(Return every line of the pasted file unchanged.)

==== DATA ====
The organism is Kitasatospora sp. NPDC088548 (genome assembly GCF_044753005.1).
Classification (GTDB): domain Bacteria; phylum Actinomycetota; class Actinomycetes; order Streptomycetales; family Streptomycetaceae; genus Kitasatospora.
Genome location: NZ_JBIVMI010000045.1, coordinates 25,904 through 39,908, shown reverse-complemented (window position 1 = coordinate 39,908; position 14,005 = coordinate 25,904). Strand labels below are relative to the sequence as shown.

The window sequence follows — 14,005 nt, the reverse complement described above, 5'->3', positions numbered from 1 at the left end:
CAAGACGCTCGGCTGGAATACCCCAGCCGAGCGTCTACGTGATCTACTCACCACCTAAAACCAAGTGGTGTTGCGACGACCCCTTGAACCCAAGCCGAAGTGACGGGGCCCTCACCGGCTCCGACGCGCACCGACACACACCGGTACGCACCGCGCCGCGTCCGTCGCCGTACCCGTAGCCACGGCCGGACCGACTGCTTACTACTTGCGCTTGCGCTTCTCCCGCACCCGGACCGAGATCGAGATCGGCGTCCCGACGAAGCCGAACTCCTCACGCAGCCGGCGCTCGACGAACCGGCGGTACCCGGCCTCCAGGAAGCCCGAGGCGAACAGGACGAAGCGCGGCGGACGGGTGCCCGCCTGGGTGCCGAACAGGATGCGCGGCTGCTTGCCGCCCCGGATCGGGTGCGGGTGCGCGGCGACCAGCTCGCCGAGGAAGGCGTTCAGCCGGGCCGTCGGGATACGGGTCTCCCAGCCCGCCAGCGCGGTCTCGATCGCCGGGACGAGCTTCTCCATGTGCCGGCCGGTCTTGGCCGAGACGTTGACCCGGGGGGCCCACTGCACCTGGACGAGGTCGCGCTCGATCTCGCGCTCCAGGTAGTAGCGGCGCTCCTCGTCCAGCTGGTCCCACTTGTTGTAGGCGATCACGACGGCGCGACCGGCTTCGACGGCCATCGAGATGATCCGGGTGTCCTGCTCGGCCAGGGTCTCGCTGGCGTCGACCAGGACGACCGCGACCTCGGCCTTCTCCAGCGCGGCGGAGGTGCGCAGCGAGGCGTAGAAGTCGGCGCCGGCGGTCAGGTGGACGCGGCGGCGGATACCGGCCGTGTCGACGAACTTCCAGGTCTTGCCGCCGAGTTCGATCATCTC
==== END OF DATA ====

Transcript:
The organism is Kitasatospora sp. NPDC088548 (genome assembly GCF_044753005.1).
Classification (GTDB): domain Bacteria; phylum Actinomycetota; class Actinomycetes; order Streptomycetales; family Streptomycetaceae; genus Kitasatospora.
Genome location: NZ_JBIVMI010000045.1, coordinates 25,904 through 39,908, shown reverse-complemented (window position 1 = coordinate 39,908; position 14,005 = coordinate 25,904). Strand labels below are relative to the sequence as shown.

The window sequence follows — 14,005 nt, the reverse complement described above, 5'->3', positions numbered from 1 at the left end:
CAAGACGCTCGGCTGGAATACCCCAGCCGAGCGTCTACGTGATCTACTCACCACCTAAAACCAAGTGGTGTTGCGACGACCCCTTGAACCCAAGCCGAAGTGACGGGGCCCTCACCGGCTCCGACGCGCACCGACACACACCGGTACGCACCGCGCCGCGTCCGTCGCCGTACCCGTAGCCACGGCCGGACCGACTGCTTACTACTTGCGCTTGCGCTTCTCCCGCACCCGGACCGAGATCGAGATCGGCGTCCCGACGAAGCCGAACTCCTCACGCAGCCGGCGCTCGACGAACCGGCGGTACCCGGCCTCCAGGAAGCCCGAGGCGAACAGGACGAAGCGCGGCGGACGGGTGCCCGCCTGGGTGCCGAACAGGATGCGCGGCTGCTTGCCGCCCCGGATCGGGTGCGGGTGCGCGGCGACCAGCTCGCCGAGGAAGGCGTTCAGCCGGGCCGTCGGGATACGGGTCTCCCAGCCCGCCAGCGCGGTCTCGATCGCCGGGACGAGCTTCTCCATGTGCCGGCCGGTCTTGGCCGAGACGTTGACCCGGGGGGCCCACTGCACCTGGACGAGGTCGCGCTCGATCTCGCGCTCCAGGTAGTAGCGGCGCTCCTCGTCCAGCTGGTCCCACTTGTTGTAGGCGATCACGACGGCGCGACCGGCTTCGACGGCCATCGAGATGATCCGGGTGTCCTGCTCGGCCAGGGTCTCGCTGGCGTCGACCAGGACGACCGCGACCTCGGCCTTCTCCAGCGCGGCGGAGGTGCGCAGCGAGGCGTAGAAGTCGGCGCCGGCGGTCAGGTGGACGCGGCGGCGGATACCGGCCGTGTCGACGAACTTCCAGGTCTTGCCGCCGAGTTCGATCATCTC